Please Note: This Article is 2 years old. This increases the likelihood that some or all of it's content is now outdated.

Section 21:

Following his landslide victory in the General Election the National Landlords’ Association is urging Boris Johnson and his strengthened Tory government to protect landlords’ rights of repossession when it comes to the planned legal changes to Section 21.

Having averted even more radical changes to buy-to-let from a defeated Labour, with their threats of rent controls and more, landlords are still fearful of the threats to their investments from a no-holds-barred removal of the shorhold tenancy, in force since 1980, and the no-fault eviction process known as Section 21.

Landlords fear that under present government plans, the current system which has given them confidence they can get their property back when things go wrong, their Section 21 protection would be replaced by what they see as a totally inadequate system (Section 8).

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The NLA says, “the Conservative government must start a new housing court and reform Section 8 “fault-based” evictions to end the logjam of repossession cases that will follow the abolition of Section 21 ‘no fault’ evictions”

Having promised to strengthen landlords’ rights of possession, the NLA calls on the new Boris Johnson-led Conservative government to take urgent action to deliver by reforming the law courts, which it says would otherwise lead to a full blown crisis in the private rented sector.

There is already evidence that some landlords are selling-up in the face of these threats, and given the demand for rental accommodation in the country at present, any reduction in supply would inevitably lead to hardship for tenants.

A recent NLA-commissioned study carried out for them by the international consultancy, Capital Economics, concluded that if the government’s planned abolition of Section 21 is carried through without additional safeguards, then the supply of private rented houses in England would fall by 20 percent (960,000 dwellings).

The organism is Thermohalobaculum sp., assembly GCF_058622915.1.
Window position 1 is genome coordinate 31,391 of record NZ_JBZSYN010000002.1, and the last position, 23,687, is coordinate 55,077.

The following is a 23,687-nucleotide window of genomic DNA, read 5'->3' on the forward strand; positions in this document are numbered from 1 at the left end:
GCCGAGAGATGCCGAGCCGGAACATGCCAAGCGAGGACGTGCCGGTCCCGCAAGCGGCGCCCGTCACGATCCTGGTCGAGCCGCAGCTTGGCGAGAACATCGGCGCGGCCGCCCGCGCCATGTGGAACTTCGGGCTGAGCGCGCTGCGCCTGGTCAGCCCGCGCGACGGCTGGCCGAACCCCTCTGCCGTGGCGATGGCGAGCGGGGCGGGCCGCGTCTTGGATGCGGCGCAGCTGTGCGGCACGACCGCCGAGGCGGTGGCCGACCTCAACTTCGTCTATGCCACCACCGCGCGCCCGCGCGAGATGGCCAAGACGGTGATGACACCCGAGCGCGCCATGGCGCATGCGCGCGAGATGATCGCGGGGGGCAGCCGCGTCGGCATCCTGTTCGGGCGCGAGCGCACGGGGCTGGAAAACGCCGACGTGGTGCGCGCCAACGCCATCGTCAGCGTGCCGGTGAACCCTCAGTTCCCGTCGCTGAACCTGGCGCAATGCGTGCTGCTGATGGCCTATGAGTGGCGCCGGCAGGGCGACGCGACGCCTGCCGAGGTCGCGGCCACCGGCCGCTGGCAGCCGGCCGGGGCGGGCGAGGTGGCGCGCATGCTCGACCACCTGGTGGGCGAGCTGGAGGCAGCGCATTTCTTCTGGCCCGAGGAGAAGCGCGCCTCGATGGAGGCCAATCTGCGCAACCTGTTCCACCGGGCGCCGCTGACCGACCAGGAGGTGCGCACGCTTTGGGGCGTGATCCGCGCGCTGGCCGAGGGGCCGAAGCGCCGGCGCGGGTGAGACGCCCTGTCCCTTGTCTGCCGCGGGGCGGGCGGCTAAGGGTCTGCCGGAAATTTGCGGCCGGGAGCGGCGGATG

In addition, there would be a 59 percent reduction in the number of private rented dwellings available to households which claim local housing allowance or universal credit (770,000 fewer dwellings) because landlords would choose not to rent their property to people with an unreliable record on paying their rent

Also, the number of homes facing rental increases would amount to 600,000 homes (13 percent of the sector) because the reduced supply of rented housing would force up rental costs.

The Conservative Party had already committed in its election manifesto to go ahead with plans to abolish Section 21 if it were elected, but it also pledged to at the same time “strengthen” landlords’ rights of possession. However, landlords are fearful that relying on the existing under-resourced and overworked court system, and a few tweeks to the Section 8 grounds for possession, would not be enough to re-assure landlords and prevent a new crisis in housing.

Richard Lambert, the NLA’s chief executive, said:

“We congratulate Boris Johnson on his return to No. 10 Downing Street as prime minister of a new Conservative government. We now stand ready to work with him and his team on the reform of housing regulations in a way that does not do long term damage to the supply of private rented housing.

“No-one should be in any doubt about the dire consequences for the supply of private rented housing in this country if the government abolishes Section 21 without any effort to reform the law courts and strengthen landlords’ rights of possession. There would be nearly 1 million fewer houses available for rent and the people who would be hardest hit would be some of the most vulnerable in our society: those in receipt of state benefits.”

A new deal for renting: resetting the balance of rights and responsibilities between landlords and tenants

Please Note: This Article is 2 years old. This increases the likelihood that some or all of it's content is now outdated.


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